The Wives of Esau

26: 34-35

DIG: Esau was not to marry a Canaanite woman. What did this show about his attitude toward his parents? About his attitude toward God? What was the fruit of it?

REFLECT: Why should it matter to the LORD whom we marry? What are the consequences of obedience or disobedience in this area of our lives?

When Esau was forty years old, he married Judith, daughter of Beeri the Hittite, and also Basemath, daughter of Elon the Hittite. This was thesame age that Isaac was when he married, but Esav takes two Hittite wives. Although they are Hittites, they have Semitic names, which means they have been in the Promised Land a very long time. By virtue of this they were given non-Hittite names. Nonetheless they were a bitterness of spirit and a source of grief to Isaac and Rebekah because these marriages showed Esau’s continuing unfaithfulness (26:34-35). And just as when he sold his birthright, which showed that he despised it, by marrying Hittites, he continued to show how unfit he was for God’s blessing.

Believers and unbelievers live in two opposing worlds. Therefore, Rabbi Sha’ul wrote: Do not be yoked together with unbelievers (Second Corinthians 6:14a). It would be like putting a donkey and an ox behind the plow together. They do not have the same nature, gait or strength. It would be impossible for a mismatched pair to plow effectively together (Deuteronomy 22:10). Likewise, Rabbi is saying that believers and unbelievers are two different breeds and cannot work together in the spiritual realm. For what fellowship can light have with darkness? What harmony is there between Christ and Belial? What does a believer have in common with an unbeliever? It makes no sense at all because faith has nothing in common with unbelief. Therefore, Rabbi Sha’ul sums up his argument by saying: come out from them and be separate (Second Corinthians 6:14b-18).428

I am quite sure that, as good and caring parents, Isaac and Rebekah gave both of their sons ample warning about marrying unbelieving Canaanite women. Abraham was quite adamant about this with Isaac (24:3), and I am sure Isaac was just as adamant with his two sons. Abraham had married within his own family and so did Jacob (29:15-30). Now this may be a surprise to you, but sometimes children don’t do what their parents want them to do. And as children of God, sometimes we don’t do what our heavenly Father wants us to do! Jacob was righteous, but Esau was rebellious. And when we rebel against our heavenly Father we cause Him much grief. When Esav rebelled against ADONAI and his parents, they were grieved. Later the LORD would include a commandment about this topic in the Torah (see my commentary on Exodus Do – Honor Your Father and Your Mother). Sometimes, as parents, you can be a good example, say all the right things and do all the right things, but your child grows up and rebels. At that point, all you can do is pray for them and turn them over to God. Humanly, no one quite understands the pain of this, unless you have had a rebel child.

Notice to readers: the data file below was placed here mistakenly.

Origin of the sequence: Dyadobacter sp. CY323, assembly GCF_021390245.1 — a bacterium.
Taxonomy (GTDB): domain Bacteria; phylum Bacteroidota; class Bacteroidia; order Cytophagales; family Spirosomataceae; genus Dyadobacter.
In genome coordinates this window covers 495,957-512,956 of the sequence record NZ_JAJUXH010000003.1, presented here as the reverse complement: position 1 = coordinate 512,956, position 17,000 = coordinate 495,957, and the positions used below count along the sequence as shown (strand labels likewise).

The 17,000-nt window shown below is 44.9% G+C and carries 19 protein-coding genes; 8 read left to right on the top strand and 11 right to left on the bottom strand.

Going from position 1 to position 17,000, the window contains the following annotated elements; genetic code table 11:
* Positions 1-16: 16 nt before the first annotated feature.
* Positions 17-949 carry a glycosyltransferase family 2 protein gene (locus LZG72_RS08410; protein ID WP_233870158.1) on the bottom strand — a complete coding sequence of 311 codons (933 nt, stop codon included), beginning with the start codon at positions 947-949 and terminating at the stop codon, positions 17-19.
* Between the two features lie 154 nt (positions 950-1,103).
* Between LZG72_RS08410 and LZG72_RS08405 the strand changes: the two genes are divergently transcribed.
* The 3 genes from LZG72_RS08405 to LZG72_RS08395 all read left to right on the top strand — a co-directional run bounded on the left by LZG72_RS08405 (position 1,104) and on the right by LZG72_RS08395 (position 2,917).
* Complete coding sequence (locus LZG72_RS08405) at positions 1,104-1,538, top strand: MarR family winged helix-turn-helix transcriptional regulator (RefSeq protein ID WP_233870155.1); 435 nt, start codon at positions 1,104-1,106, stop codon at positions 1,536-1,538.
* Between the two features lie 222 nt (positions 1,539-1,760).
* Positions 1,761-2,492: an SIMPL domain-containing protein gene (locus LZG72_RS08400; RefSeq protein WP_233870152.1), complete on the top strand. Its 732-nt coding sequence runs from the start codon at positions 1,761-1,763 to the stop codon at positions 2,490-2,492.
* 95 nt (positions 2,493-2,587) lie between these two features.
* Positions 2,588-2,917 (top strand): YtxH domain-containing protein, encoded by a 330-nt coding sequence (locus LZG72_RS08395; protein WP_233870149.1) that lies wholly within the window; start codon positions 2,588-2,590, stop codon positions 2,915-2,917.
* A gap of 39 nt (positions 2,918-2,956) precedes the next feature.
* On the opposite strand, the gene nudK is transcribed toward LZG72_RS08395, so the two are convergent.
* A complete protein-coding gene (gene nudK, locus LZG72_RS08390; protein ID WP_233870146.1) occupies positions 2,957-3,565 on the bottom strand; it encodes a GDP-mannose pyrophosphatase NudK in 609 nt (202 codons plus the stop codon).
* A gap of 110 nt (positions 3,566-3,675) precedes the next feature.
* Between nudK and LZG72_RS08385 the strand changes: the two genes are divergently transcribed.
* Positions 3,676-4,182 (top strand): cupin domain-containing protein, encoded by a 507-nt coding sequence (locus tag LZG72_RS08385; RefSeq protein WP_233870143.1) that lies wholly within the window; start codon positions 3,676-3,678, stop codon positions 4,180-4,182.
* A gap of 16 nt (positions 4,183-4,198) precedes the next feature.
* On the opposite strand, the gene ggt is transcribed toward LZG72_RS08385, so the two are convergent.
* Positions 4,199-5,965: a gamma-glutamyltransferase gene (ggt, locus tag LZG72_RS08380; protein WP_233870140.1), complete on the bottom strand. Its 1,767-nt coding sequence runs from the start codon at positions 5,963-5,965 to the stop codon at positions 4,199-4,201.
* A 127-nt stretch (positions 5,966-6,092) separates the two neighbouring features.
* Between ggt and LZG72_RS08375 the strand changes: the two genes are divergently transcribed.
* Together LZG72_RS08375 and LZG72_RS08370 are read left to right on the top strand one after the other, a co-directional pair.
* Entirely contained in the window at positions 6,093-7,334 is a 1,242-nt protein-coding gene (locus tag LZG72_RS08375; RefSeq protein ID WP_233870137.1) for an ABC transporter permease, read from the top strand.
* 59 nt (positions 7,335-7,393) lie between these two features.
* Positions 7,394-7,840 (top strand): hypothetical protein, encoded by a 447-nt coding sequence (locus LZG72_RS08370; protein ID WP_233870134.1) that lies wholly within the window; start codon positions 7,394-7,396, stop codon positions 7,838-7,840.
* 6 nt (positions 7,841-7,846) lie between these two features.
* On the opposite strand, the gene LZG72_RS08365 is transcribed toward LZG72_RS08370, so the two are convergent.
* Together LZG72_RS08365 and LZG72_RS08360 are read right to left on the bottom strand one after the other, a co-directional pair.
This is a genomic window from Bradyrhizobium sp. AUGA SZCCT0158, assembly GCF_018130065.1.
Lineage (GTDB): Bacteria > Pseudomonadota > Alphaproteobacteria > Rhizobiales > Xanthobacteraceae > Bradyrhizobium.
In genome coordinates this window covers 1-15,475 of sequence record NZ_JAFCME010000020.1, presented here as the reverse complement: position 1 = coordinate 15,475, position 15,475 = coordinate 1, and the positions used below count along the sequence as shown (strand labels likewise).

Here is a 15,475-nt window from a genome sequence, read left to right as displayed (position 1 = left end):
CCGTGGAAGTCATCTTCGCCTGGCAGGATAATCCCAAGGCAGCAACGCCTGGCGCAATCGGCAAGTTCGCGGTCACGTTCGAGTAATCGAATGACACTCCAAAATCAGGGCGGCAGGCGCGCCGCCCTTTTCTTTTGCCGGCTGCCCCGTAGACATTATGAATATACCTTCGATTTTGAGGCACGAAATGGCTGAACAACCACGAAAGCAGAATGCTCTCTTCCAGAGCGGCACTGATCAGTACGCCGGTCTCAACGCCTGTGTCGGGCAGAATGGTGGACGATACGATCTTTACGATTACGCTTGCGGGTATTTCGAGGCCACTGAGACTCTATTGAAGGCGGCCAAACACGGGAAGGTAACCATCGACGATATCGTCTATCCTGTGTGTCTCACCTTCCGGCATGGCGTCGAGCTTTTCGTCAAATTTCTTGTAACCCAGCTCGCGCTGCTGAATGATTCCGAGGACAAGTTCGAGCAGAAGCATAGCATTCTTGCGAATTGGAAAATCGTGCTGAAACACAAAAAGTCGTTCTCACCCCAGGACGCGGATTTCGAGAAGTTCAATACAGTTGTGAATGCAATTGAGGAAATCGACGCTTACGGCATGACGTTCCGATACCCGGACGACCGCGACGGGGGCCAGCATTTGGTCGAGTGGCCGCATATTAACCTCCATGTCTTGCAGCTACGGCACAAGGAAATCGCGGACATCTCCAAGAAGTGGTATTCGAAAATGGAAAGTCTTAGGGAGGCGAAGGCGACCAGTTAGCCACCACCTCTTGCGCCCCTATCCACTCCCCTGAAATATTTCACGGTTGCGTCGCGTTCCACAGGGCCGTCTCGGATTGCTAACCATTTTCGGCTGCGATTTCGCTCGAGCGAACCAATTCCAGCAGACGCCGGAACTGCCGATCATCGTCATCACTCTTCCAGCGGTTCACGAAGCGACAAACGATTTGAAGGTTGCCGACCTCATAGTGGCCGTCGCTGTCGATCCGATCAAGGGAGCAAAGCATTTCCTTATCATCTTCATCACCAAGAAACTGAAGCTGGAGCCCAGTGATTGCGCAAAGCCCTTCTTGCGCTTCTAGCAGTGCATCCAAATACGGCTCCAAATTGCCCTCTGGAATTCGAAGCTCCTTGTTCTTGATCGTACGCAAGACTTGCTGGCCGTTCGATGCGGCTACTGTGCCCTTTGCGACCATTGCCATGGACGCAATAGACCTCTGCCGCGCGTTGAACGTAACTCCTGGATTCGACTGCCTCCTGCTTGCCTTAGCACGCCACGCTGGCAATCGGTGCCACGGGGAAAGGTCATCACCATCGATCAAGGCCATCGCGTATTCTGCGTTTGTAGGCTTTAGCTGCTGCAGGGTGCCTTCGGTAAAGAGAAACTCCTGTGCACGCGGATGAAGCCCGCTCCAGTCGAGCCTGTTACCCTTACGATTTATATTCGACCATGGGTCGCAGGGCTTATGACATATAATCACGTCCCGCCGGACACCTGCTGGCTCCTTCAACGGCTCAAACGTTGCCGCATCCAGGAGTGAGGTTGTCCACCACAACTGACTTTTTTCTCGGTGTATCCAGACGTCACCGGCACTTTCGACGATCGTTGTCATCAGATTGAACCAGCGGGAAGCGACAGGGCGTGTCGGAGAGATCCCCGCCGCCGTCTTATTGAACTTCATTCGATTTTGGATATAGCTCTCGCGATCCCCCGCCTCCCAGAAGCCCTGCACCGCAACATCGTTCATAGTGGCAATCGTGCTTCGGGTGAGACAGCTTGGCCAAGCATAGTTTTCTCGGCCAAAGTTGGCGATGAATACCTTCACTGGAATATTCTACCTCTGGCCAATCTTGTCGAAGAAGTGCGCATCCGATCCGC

The Word of God says that children are to obey their parents as reflecting their obedience to ADONAI. It is the right thing to do. Honor your father and mother – which is the first commandment with a promise – that it may go well with you and that you may enjoy long life on the earth (Ephesians 6:1-3). But just as obedient children bring happiness and tranquility to a family, disobedient and rebellious children are a source of grief to their parents. This was the case with Esau. The next time we see him in Chapters 32 and 33, he will be very powerful and as far as material possessions go, he will have done very well for himself. But spiritually, he would still be in rebellion against the LORD.

 

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